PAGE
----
UK's Cameron may fly in to Shell India tax row

LONDON Fri Feb 15, 2013 8:51pm IST

Britain's Prime Minister David Cameron prepares to address an audience at the headquarters of the B&Q home improvement store in Eastleigh, southern England February 14, 2013. REUTERS/Ben Gurr/Pool

Britain's Prime Minister David Cameron prepares to address an audience at the headquarters of the B&Q home improvement store in Eastleigh, southern England February 14, 2013.

Credit: Reuters/Ben Gurr/Pool

Related Topics

Stocks

   

LONDON (Reuters) - Oil company Royal Dutch/Shell has asked the British government to raise the subject of a tax dispute with India during Prime Minister David Cameron's visit there next week, according to a source familiar with the request.

The dispute blew up earlier this month when tax authorities revalued by $2.7 billion a 2009 transaction by Shell with a wholly-owned subsidiary, and claimed a tax payment was due.

It comes as India seeks to balance its need to shore up its finances by raising tax receipts with its desire to encourage foreign investment.

The Anglo-Dutch oil group's run-in with tax officials follows a long-running $2 billion Indian tax claim on British mobile telecoms group Vodafone which has dented foreign investor confidence in the country.

Finnish phone maker Nokia earlier this week became the latest international company to protest against an Indian tax investigation.

The amount claimed from Shell was not specified, and an Indian tax official told Reuters it would be confined to interest on that amount.

Shell has responded vigorously to the tax claim, which was revealed initially in press reports.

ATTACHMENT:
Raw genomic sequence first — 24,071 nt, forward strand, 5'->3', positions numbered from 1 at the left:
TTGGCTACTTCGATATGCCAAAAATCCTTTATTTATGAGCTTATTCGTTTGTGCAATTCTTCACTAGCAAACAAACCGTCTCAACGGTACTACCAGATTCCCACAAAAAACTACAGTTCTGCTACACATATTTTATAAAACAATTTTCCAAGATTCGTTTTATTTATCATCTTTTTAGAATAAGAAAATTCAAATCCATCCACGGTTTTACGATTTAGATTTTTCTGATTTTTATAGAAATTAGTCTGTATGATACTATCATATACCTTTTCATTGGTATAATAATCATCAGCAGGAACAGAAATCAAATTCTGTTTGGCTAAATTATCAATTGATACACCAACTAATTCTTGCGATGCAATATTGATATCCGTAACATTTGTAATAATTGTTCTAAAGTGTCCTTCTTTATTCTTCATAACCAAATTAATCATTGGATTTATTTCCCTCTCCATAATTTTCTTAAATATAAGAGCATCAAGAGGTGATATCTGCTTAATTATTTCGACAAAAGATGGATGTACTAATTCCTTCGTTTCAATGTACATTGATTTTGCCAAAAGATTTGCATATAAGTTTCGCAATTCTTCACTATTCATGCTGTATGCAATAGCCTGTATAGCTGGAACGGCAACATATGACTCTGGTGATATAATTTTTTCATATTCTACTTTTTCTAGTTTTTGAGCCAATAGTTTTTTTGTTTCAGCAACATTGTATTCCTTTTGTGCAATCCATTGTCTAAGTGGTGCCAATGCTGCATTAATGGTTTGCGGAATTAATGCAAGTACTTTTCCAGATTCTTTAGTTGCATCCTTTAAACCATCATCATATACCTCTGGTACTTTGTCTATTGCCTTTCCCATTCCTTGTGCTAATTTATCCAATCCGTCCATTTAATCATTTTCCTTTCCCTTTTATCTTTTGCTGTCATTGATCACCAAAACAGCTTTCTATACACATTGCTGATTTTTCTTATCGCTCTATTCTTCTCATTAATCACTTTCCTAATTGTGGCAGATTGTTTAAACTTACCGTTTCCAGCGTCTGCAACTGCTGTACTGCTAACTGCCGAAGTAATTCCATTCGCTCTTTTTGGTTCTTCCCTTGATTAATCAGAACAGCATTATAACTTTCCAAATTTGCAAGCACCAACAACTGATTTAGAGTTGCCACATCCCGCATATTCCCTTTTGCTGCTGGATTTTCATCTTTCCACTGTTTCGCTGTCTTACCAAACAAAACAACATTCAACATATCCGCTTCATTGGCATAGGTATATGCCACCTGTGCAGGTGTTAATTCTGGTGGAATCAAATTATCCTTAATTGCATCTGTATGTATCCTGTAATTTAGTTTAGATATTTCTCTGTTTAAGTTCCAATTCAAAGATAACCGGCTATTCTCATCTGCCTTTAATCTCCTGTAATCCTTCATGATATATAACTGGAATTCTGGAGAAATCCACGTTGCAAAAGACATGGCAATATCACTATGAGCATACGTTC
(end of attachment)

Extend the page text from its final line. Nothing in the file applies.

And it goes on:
"Taxing the money received by Shell India is, in effect, a tax on foreign direct investment, which is contrary not only to law but also to the spirit of the recent global trip by the finance minister," Shell India Chairman Yasmine Hilton said on February 4.

Shell's Indian presence goes back 80 years and, like other big oil companies, it has its eye on the country's growing market for natural gas and fuels.

Shell also has bitumen and lubricant operations in India and is the only one of the big-name international oil companies with a fuel retail licence in the country. It employs over 1,600 people at a business services centre in Chennai.

The source, who spoke on condition of anonymity, said Shell had not been invited to join a business delegation that will accompany Cameron on the trip, but hoped he would raise the issue on their behalf.

A spokeswoman for Cameron declined to discuss issues he was likely to raise, and would not say which companies were accompanying him. A Shell spokesman also declined to comment.

(Editing by Jeremy Gaunt.)

FILED UNDER:
Comments (0)
This discussion is now closed. We welcome comments on our articles for a limited period after their publication.

  • Most Popular
  • Most Shared

REUTERS SHOWCASE

School Shooting

School Shooting

Two killed, four wounded in Washington state school shooting.  Full Article 

Sundar Pichai Elevated

Sundar Pichai Elevated

Google's Pichai to oversee major products and services.  Full Article 

Need For Reforms

Need For Reforms

Euro zone risks "relapse into recession" without structural reforms - Draghi.  Full Article 

Diwali Sales

Diwali Sales

Gold sales jump about 20 pct for Diwali - trade body  Full Article 

World Bank Rival

World Bank Rival

Three major nations absent as China launches W.Bank rival in Asia  Full Article 

Wal-Mart India

Wal-Mart India

Murali Lanka appointed as Wal-Mart India operations chief  Full Article 

Health Of Lenders

Health Of Lenders

25 European banks set to fail health checks - sources.  Full Article 

Special Report

Special Report

Why Madrid's poor fear Goldman Sachs and Blackstone  Full Article 

India Insight

India Insight

Kalki Koechlin on her role as a disabled girl in “Margarita, With a Straw”  Full Article 

Reuters India Mobile

Reuters India Mobile

Get the latest news on the go. Visit Reuters India on your mobile device.  Full Coverage